Despite the fact that Brecht once referred to Horkheimer as a clown, Galileo (and epic theatre generally) clearly lends itself well to Bahr’s argument. For lapsed modernists such as Döblin and Franz Werfel, however, Bahr’s thesis that there is common dialectical ground between the exiles is less convincing. He sees the religious turn in both writers’ works as evidence of what Horkheimer and Adorno describe as a “regress to mythology”. Nevertheless, Bahr’s perceptive and not unsympathetic analysis of their late works contributes greatly to what is an immensely impressive survey of exile modernism, one that extends beyond literature to include philosophy, film and architecture.

The architects Richard Neutra and Rudolph Schindler, who arrived in the 1920s and who founded the “California Modern” style, exemplify a modernism untroubled by the crisis that tormented the later émigrés. Thomas Mann found Neutra’s modernism too avant-garde for his conservative taste. He hated what he called that “cubist glass-box style” and ignored Neutra’s persistent overtures while looking for an architect to design his Los Angeles home in 1941. The resulting building at 1550 San Remo Drive, Pacific Palisades, was, said the architect J.R. Davidson (another Berlin immigrant), “nostalgic German” in inspiration. Photographs of the exiles’ homes as they are today add a fascinating extra dimension to Weimar on the Pacific, providing a geographical locus to complement the intellectual history. Mann’s home is a sprawling and rather showy mansion; by contrast, Brecht’s (at 1063 Twenty-sixth Street, Santa Monica) is a simple weather-boarded house; hard-up Döblin, who failed to find a US publisher willing to print any of his books in exile, had to make do with a rather plain cottage, now dwarfed by the exotic palms in the front garden.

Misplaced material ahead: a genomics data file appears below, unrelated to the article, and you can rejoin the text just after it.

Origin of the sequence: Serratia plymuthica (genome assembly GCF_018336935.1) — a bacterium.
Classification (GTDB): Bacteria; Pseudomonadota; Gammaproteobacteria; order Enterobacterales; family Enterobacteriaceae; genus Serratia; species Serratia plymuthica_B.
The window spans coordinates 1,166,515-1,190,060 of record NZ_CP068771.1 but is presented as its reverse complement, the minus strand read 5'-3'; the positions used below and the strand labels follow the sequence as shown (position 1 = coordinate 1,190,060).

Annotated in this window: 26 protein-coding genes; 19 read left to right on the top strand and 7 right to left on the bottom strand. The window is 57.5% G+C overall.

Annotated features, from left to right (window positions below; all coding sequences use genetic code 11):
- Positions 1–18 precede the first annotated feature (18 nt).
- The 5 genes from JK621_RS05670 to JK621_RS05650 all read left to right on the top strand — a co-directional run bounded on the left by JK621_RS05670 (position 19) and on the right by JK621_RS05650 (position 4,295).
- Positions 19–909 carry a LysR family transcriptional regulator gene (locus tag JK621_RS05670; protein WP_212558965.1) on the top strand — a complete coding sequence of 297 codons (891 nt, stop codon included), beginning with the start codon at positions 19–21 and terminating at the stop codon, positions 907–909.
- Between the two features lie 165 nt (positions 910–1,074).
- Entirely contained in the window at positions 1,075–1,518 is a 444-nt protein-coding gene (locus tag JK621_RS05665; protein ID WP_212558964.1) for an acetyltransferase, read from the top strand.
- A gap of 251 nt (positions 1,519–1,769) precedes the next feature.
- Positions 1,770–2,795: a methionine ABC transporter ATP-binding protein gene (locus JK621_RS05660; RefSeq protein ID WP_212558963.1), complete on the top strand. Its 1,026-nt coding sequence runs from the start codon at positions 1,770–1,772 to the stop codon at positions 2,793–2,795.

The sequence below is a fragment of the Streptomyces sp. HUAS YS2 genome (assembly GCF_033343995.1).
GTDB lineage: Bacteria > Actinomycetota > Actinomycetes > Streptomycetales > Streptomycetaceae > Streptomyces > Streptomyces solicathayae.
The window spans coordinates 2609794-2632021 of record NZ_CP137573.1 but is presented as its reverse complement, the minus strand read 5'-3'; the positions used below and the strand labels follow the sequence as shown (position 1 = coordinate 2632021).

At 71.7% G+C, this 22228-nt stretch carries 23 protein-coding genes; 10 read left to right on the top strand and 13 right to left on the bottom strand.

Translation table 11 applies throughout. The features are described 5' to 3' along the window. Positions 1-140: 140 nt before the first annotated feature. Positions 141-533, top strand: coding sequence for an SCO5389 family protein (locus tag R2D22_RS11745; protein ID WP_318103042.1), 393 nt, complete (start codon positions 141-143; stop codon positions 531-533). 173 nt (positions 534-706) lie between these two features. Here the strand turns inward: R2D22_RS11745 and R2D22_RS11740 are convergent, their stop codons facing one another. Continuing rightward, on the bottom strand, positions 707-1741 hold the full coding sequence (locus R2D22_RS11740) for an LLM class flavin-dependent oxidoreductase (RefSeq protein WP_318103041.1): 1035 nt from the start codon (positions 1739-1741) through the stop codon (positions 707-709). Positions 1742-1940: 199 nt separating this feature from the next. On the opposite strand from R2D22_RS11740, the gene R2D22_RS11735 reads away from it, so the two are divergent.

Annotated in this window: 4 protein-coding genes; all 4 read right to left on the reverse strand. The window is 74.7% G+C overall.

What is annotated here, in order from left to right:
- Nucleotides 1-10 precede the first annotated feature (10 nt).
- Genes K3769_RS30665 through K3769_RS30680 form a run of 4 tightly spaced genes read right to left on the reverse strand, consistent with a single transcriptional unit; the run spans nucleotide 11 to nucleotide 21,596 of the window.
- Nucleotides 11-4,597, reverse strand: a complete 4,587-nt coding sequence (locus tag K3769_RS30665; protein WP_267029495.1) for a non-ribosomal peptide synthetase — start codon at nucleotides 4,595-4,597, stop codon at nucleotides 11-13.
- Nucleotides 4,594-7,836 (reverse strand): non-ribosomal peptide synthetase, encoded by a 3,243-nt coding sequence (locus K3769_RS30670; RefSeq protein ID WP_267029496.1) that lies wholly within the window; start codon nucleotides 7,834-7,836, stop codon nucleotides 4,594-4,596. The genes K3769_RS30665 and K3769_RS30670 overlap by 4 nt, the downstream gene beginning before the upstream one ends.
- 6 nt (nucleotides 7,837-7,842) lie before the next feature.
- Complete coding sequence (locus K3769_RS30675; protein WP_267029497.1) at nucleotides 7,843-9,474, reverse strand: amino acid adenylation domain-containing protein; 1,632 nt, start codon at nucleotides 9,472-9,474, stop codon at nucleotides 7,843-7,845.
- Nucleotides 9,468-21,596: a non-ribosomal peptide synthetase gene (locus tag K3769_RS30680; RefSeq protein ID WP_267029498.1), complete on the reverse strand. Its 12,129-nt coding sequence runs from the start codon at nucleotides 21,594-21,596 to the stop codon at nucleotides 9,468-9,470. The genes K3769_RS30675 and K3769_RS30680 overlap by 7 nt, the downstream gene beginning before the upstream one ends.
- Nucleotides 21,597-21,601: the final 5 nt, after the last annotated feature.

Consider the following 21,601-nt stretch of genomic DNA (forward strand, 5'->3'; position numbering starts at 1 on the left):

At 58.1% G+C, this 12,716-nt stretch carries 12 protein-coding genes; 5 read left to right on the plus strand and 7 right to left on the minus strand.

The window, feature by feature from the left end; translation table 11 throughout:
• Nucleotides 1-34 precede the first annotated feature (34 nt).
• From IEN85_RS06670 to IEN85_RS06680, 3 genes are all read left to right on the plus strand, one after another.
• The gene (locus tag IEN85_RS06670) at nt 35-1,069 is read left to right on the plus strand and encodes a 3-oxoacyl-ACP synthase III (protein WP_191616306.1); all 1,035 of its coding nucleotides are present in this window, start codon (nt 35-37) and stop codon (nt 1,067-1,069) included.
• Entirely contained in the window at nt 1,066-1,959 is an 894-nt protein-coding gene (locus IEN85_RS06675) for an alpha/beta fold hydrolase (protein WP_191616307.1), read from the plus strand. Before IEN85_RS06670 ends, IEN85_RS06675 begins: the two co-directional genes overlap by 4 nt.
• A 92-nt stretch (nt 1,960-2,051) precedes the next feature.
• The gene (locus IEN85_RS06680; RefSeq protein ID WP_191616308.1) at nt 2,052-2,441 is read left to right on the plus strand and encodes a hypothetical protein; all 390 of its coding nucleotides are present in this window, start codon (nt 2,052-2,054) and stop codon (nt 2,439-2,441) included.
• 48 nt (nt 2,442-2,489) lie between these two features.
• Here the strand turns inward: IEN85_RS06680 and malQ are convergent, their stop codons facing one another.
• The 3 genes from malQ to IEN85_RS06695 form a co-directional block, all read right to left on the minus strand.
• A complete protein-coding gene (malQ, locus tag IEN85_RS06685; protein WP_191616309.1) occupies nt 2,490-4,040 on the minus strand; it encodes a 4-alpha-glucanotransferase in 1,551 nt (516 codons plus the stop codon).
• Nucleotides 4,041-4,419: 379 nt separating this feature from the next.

With typical modesty, Mann described Dr Faustus (1947) as “a novel to end all novels”. Bahr’s chapter on this is quite superb, and it is here, as well as in the following discussion of Schoenberg – the model for Leverkühn and, as Mann said, the “true modernist” – that the themes of Weimar on the Pacific fuse most successfully. In the novel, Leverkühn (Mann’s last great artist figure) becomes “a representative not only of the German soul and its musicality…but also of the historical progress of European art during the 20th century”. Bahr explores the parallels between Adorno’s notion of art’s articulation of the “memory of accumulated suffering” and the centrality of suffering to Leverkühn’s new aesthetics.

Although Leverkühn’s compositions (modelled on Schoenberg’s 12-tone system) may be inspired by Nietzsche’s aesthetics, “in their ultimate crisis and defeat they are marked by Adorno’s concept of art”. Equally, it is Adorno’s dialectical concept of the “Identität des Nichtidentischen” (identity of the non-identical) that lies behind Zeitblom’s reference to the “hope beyond hopelessness” evoked by the final resonant tone of Leverkühn’s last composition, "The Lamentation of Doctor Faustus". This cantata, writes Bahr, is “a work of agony that does not deny the suffering of its century”. By offering what Mann calls a “miracle that goes beyond faith”, Leverkühn’s music transcends modernism and heralds a new age of art.